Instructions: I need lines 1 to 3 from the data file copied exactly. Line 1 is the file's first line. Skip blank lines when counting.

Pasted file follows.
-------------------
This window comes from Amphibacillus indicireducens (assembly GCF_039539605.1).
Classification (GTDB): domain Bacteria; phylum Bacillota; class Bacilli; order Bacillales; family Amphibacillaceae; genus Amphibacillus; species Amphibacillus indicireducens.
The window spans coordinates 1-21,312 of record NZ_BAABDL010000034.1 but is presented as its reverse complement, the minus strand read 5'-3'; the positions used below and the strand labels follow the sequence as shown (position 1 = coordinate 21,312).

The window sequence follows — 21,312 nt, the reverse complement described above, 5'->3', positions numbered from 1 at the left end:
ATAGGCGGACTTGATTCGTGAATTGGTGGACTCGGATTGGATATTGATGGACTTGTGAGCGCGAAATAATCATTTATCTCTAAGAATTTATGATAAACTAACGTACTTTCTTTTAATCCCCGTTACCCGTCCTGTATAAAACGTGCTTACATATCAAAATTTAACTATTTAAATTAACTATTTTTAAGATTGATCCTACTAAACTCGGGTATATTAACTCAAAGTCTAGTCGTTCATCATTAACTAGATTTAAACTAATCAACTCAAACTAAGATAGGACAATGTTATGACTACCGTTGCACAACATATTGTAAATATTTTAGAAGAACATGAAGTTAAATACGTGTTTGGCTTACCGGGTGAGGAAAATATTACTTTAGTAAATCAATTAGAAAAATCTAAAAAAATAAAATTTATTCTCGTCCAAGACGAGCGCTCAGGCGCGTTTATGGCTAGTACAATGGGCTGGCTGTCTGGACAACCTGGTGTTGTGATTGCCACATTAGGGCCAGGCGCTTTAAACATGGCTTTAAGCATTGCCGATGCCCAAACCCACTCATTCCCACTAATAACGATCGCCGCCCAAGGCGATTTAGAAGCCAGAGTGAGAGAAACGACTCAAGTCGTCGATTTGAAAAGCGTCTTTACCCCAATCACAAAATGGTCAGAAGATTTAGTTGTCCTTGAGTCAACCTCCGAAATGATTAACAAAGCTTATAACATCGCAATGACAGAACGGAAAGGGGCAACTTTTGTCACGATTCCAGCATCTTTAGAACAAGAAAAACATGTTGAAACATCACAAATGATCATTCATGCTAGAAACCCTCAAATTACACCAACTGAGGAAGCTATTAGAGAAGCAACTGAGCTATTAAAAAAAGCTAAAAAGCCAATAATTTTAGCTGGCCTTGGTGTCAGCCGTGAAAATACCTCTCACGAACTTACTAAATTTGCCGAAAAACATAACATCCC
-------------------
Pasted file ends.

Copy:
This window comes from Amphibacillus indicireducens (assembly GCF_039539605.1).
Classification (GTDB): domain Bacteria; phylum Bacillota; class Bacilli; order Bacillales; family Amphibacillaceae; genus Amphibacillus; species Amphibacillus indicireducens.
The window spans coordinates 1-21,312 of record NZ_BAABDL010000034.1 but is presented as its reverse complement, the minus strand read 5'-3'; the positions used below and the strand labels follow the sequence as shown (position 1 = coordinate 21,312).